Mark Stone on Saturday scored his tournament-leading eighth goal and Matt Murray made 39 saves to lead Canada in beating the Czech Republic 5-1 to advance and face Finland in the world hockey championship final.
“I think we can beat anybody in this tournament,” Stone said. “It’s just a matter of whether we play well or not. We’re going to have to bring our best game to beat [Finland], but I’m comfortable with the team that we have.”
In the first semi-final, Marko Anttila scored midway through the third period in Finland’s 1-0 victory over Russia.
Darnell Nurse, Pierre-Luc Dubois, Kyle Turris and Thomas Chabot also scored for Canada.
“I think that as a team, we’re just thankful for the opportunity,” Murray said. “One, to be here and play for our country, and now to get this opportunity to play for gold. It’s very exciting and that’s what we’re here for.”
Tomas Zohorna scored for the Czech Republic.
“The score was 5-1, but it felt closer than that,” Dubois said. “The Czechs played a really good game. They did a lot of good things. I thought we defended well as a unit of five. We didn’t give them a lot. Murray was really good when we made mistakes and that’s what made the difference.”
Canada has won eight straight games since opening with a 3-1 loss to Finland.
The teams last met in the final in 2016 in Moscow, with Canada winning 2-1. The title game was yesterday.
In the first semi-final, Anttila grabbed the loose puck after Henri Jokiharju’s point-shot bounced off defenseman Nikita Zaitsev’s leg and he fired it through goalie Andrei Vasilevski’s gaping five-hole.
“He took a stick in the face and came back and scored the game-winning goal,” Finnish goalie Kevin Lankinen said. “That shows a lot of character. He’s a good leader and a really nice guy to be around.”
Lankinen made 32 saves for his second shutout of the tournament.
“We’ve believed in ourselves all tournament,” Lankinen said. “I don’t know if anybody else has, but the way we’re playing, we can beat any team in this tournament. I like to think we’ve got one more win left in us.”
‘HISTORIC’ MOMENT: ‘ Matsuyama Masters’ was trending on Twitter in Japan, as TV stations ran breaking news flashes and golf-related shares rose on the stock market Japan on Sunday sucked in its breath as Hideki Matsuyama almost blew his chance to win the Masters, but the golfer’s one-shot victory at Augusta National sparked a joyous reaction back home as the country celebrated another sporting triumph in testing times. Matsuyama, 29, became the first man from Japan to win one of golf’s major titles, a feat that drew praise from government and Olympics officials with the Tokyo Games just three months away. Japanese Chief Cabinet Secretary Katsunobu Kato expressed “congratulations and respect from the heart” for Matsuyama’s “historic” win, which came as ray of hope during the COVID-19 pandemic. “It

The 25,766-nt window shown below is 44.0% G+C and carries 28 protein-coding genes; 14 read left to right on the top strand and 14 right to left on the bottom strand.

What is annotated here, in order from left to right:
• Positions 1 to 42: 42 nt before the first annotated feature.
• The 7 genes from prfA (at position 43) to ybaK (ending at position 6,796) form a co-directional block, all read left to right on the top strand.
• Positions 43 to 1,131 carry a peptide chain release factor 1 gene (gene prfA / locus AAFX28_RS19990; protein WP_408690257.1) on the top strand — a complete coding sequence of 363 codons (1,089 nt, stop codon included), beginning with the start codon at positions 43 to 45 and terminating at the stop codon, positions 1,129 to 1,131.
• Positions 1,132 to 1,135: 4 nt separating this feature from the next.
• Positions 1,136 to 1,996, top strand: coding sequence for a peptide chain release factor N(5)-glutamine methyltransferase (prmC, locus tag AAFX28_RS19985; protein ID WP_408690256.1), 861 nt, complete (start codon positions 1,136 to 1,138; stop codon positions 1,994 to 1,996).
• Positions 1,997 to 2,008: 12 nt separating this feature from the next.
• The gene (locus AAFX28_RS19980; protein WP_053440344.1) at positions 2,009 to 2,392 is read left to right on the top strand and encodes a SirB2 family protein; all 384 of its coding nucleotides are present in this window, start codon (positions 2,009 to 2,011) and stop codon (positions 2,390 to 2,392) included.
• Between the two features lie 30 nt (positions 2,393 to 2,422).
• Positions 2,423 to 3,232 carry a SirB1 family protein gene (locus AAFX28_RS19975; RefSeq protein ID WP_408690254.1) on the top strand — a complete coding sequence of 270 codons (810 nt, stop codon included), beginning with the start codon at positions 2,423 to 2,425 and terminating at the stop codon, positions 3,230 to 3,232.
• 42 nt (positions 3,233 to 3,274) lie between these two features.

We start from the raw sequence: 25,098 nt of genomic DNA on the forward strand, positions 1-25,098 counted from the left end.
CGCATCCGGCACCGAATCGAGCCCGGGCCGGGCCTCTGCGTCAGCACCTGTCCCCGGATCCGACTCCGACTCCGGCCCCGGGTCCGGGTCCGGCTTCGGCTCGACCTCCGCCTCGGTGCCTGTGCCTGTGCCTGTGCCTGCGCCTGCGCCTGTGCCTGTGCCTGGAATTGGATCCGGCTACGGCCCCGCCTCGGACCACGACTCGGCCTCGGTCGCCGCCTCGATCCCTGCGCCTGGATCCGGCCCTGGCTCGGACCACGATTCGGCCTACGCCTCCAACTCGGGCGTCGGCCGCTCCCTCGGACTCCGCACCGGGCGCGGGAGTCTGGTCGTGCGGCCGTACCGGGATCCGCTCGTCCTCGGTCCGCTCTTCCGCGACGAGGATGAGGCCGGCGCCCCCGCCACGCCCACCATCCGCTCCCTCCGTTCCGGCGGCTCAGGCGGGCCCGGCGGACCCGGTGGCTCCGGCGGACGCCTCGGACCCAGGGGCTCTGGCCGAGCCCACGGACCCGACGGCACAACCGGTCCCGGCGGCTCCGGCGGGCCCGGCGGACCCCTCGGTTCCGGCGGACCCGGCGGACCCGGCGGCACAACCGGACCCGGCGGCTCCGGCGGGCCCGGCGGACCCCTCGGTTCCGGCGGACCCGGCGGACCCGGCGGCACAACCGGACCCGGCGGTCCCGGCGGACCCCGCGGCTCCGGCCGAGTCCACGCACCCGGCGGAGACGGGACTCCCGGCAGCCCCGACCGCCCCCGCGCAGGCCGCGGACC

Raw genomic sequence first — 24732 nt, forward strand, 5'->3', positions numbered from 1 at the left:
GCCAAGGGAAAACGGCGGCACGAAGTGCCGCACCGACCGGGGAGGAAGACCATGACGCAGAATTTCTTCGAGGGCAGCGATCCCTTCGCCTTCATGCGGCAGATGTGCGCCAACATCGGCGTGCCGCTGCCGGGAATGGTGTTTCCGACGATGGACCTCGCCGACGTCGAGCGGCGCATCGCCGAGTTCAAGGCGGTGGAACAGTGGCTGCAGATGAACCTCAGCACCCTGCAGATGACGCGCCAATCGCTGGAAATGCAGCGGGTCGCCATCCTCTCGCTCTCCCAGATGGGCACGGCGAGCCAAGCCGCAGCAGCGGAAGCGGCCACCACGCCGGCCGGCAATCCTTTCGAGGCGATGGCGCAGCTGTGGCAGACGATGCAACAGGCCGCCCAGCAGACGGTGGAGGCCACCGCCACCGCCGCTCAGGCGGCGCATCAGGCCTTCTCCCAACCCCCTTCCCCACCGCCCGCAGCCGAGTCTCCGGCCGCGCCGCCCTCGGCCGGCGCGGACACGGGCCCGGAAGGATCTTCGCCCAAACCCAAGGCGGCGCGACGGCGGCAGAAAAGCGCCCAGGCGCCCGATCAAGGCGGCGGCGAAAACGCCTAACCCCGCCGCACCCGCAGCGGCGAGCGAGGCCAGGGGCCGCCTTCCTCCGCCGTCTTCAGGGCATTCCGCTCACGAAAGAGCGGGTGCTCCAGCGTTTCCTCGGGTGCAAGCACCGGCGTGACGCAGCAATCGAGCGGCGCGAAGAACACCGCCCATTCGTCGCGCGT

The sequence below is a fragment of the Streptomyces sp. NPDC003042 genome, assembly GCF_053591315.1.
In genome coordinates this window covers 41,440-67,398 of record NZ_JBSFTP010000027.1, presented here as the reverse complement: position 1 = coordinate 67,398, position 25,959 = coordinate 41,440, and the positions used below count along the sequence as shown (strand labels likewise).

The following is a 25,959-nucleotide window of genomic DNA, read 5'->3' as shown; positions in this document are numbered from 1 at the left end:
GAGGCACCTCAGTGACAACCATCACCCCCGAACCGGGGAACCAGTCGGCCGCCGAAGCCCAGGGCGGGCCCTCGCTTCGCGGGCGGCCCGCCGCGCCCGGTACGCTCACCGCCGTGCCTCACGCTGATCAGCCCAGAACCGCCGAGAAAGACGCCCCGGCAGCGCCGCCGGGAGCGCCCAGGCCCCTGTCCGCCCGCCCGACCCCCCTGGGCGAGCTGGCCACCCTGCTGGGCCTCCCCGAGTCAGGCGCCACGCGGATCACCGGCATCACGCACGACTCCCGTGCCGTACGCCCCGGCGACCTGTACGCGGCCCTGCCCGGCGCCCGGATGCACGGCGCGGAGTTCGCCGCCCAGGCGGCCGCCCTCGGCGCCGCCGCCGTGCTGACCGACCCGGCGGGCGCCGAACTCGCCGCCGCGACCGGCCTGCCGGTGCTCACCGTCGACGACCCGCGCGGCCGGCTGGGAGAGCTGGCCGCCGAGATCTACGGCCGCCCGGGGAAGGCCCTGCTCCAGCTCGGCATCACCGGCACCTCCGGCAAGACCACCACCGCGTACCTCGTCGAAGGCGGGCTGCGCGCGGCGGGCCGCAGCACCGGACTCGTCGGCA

FIFTY YEARS ON: ‘Don’t be afraid of competition, we can compete peacefully,’ said Yao Zhenxu, a Chinese player who was there when ‘ping-pong diplomacy’ began It was 50 years ago, but Zhang Xielin remembers vividly how a shaggy-haired US table tennis player stepped onto the Chinese team’s bus, a chance encounter which would shape history. It was the world championships in Nagoya, Japan, and Glenn Cowan mistakenly hopped in with Zhang and his teammates — an awkward moment because the US and China were then deeply at odds. “We were on the bus and were talking and laughing,” said Zhang, now 80. “But when we realized that an American had come onto the bus, we fell silent.” The Chinese triple world champion Zhuang Zedong eventually came forward and
The Taiwan Mulan Football League begins today, with the spotlight on a “clash of the giants” of the women’s game in Taichung, where defending champions Hualien City are to be visitors for what is expected to be a fierce contest against Taichung Blue Whale. Hualien City head coach Chu Wen-pin and team captain Wang Hsiang-hui on Thursday said at the Mulan League launch event in Taipei that they are confident of repeating their championship-winning form, but other clubs have strengthened their squads, so improved teamwork and performance would be needed in every match. “The other teams made signings during the off-season, boosting
After several humbling losses to the West Division leaders, the Minnesota Wild on Wednesday sent quite the message to the Colorado Avalanche in their last of eight regular-season matchups. Eight was more than enough for the Wild to slow the Avalanche. Kevin Fiala notched his first career hat-trick, while Kirill Kaprizov had two of Minnesota’s three power-play goals as the sharp-shooting Wild beat Colorado 8-3 to hand the Avalanche their first regulation loss in 16 games. “We can play against you guys,” Fiala said. “If we’re going to meet them in the playoffs.” Luke Johnson, Ryan Hartman and Joel Eriksson Ek also scored as